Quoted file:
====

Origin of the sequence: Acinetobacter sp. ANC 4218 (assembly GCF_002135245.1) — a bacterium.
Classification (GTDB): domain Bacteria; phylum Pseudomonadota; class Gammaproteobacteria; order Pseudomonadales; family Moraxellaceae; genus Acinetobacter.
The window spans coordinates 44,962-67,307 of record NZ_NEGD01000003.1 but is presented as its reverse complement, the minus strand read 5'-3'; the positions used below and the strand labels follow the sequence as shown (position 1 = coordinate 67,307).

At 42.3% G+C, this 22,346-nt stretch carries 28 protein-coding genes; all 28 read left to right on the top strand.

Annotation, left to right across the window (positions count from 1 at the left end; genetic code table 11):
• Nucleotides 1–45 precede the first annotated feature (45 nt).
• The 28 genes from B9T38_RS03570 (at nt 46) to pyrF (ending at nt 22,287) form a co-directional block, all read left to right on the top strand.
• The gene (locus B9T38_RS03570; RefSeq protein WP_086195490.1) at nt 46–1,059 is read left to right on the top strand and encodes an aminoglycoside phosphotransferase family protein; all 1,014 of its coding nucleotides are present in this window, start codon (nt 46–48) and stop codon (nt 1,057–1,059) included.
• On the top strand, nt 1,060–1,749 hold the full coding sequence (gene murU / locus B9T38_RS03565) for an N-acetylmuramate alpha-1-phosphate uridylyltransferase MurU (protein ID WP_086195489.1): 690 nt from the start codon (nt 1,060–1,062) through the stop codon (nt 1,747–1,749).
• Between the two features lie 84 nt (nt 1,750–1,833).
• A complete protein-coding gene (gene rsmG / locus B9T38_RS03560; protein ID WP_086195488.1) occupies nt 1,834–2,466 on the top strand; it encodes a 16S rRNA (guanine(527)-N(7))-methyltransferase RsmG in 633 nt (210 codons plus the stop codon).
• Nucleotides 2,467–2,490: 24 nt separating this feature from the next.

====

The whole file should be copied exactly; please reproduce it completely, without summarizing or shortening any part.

Origin of the sequence: Acinetobacter sp. ANC 4218 (assembly GCF_002135245.1) — a bacterium.
Classification (GTDB): domain Bacteria; phylum Pseudomonadota; class Gammaproteobacteria; order Pseudomonadales; family Moraxellaceae; genus Acinetobacter.
The window spans coordinates 44,962-67,307 of record NZ_NEGD01000003.1 but is presented as its reverse complement, the minus strand read 5'-3'; the positions used below and the strand labels follow the sequence as shown (position 1 = coordinate 67,307).

At 42.3% G+C, this 22,346-nt stretch carries 28 protein-coding genes; all 28 read left to right on the top strand.

Annotation, left to right across the window (positions count from 1 at the left end; genetic code table 11):
• Nucleotides 1–45 precede the first annotated feature (45 nt).
• The 28 genes from B9T38_RS03570 (at nt 46) to pyrF (ending at nt 22,287) form a co-directional block, all read left to right on the top strand.
• The gene (locus B9T38_RS03570; RefSeq protein WP_086195490.1) at nt 46–1,059 is read left to right on the top strand and encodes an aminoglycoside phosphotransferase family protein; all 1,014 of its coding nucleotides are present in this window, start codon (nt 46–48) and stop codon (nt 1,057–1,059) included.
• On the top strand, nt 1,060–1,749 hold the full coding sequence (gene murU / locus B9T38_RS03565) for an N-acetylmuramate alpha-1-phosphate uridylyltransferase MurU (protein ID WP_086195489.1): 690 nt from the start codon (nt 1,060–1,062) through the stop codon (nt 1,747–1,749).
• Between the two features lie 84 nt (nt 1,750–1,833).
• A complete protein-coding gene (gene rsmG / locus B9T38_RS03560; protein ID WP_086195488.1) occupies nt 1,834–2,466 on the top strand; it encodes a 16S rRNA (guanine(527)-N(7))-methyltransferase RsmG in 633 nt (210 codons plus the stop codon).
• Nucleotides 2,467–2,490: 24 nt separating this feature from the next.